I am happy to announce my 3rd paper of the year, accepted for publication in Behavior Research Methods. Following my initial foray into writing review papers (2 earlier this year), this is my first methods paper, and also my first contribution to higher-level decision making.
Much of my previous work has examined Bayesian decision making approaches applied to ‘low-level’ perceptual or attentional phenomena, but the present paper examines how we trade off the immediacy v.s. the magnitude of a reward in the temporal discounting task. This is also known as the inter-temporal choice task, or colloquially as the Marshmallow task following the classic experiment by Walter Mischel. This can of course can be carried out with any form of reward (or punishment) such as money, juice, or chocolate.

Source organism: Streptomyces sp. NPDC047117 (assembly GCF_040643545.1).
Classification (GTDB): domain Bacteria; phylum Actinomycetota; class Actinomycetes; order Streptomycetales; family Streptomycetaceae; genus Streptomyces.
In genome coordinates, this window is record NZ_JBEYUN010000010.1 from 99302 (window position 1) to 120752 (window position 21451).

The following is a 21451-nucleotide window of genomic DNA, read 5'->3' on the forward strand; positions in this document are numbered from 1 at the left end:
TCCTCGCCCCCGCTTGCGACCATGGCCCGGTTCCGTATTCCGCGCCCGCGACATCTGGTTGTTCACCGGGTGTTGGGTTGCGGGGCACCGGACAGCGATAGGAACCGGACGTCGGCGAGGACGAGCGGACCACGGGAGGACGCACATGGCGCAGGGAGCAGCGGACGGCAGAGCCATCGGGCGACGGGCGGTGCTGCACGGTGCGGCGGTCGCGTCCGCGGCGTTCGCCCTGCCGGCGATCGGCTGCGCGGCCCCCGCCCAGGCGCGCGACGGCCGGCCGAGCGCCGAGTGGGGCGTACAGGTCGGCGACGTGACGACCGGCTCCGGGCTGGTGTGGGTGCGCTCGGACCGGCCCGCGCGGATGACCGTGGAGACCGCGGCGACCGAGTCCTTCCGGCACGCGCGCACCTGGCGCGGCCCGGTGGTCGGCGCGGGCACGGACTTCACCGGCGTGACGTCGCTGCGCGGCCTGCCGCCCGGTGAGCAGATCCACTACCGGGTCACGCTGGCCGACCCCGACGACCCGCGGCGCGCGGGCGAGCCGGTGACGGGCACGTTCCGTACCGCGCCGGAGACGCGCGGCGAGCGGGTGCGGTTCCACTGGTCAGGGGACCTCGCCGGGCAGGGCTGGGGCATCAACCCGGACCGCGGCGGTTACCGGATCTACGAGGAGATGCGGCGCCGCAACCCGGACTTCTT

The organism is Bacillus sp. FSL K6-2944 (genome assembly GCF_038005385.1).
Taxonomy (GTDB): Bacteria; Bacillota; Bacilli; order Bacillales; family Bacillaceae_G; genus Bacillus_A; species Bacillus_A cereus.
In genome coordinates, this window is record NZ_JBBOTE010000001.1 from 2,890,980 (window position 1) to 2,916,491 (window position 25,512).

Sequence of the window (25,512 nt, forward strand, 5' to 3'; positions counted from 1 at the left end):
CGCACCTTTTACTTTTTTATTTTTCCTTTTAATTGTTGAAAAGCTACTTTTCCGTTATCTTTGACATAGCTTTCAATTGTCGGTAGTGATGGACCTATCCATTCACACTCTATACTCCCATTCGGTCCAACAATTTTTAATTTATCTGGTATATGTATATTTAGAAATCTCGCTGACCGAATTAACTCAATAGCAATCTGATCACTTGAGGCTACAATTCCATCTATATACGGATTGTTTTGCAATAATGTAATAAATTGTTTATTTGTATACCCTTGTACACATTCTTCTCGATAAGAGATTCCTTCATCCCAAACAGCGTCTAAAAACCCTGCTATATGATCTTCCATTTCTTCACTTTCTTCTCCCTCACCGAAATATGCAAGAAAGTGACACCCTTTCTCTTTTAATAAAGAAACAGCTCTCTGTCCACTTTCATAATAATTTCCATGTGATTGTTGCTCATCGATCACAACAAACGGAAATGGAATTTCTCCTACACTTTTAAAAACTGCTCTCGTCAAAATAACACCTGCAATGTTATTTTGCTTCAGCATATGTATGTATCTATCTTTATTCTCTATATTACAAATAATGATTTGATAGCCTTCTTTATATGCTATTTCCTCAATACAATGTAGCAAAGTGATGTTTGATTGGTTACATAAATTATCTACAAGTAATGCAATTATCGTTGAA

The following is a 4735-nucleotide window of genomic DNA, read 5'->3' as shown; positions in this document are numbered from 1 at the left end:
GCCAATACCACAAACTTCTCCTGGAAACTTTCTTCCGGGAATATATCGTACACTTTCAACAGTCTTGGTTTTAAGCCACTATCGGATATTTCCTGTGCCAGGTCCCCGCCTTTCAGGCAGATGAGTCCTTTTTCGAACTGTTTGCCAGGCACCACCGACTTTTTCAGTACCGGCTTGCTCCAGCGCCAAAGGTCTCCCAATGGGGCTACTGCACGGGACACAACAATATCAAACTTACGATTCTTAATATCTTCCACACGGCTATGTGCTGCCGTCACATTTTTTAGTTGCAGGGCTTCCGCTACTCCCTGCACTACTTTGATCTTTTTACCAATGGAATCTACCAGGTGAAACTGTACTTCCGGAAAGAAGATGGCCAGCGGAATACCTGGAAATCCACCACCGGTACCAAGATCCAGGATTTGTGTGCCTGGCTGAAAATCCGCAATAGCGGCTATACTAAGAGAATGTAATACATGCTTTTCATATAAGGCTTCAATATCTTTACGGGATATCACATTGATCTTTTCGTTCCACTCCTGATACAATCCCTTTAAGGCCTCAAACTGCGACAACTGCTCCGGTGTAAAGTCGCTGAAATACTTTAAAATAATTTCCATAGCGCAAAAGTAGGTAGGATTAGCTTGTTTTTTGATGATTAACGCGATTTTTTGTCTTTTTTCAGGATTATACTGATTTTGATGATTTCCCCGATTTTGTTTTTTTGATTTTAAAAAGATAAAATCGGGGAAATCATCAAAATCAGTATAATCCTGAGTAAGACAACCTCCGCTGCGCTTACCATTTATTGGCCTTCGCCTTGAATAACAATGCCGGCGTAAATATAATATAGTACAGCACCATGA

The paper provides a method (along with Matlab code) to analyse data from delay discounting experiments. I’ve attempted to do this ‘properly’ in that it uses both Bayesian parameter estimation and Bayesian hypothesis testing, and takes a hierarchical approach.
Go get the paper and code here:
And of course, I did all this so that people actually use these methods to analyse their data. Therefore I’ve made the analysis code available on GitHub, and over the next little while I will be updating the instructions to make it super easy for people to analyse their data in the way I describe in the paper.
While I am not leaving behind my interests in attention and perception, this represents a new focus for me. I have another paper planned on a similar vein. I am also actively looking to collaborate with empiricists on delay discounting topics; please do get in touch.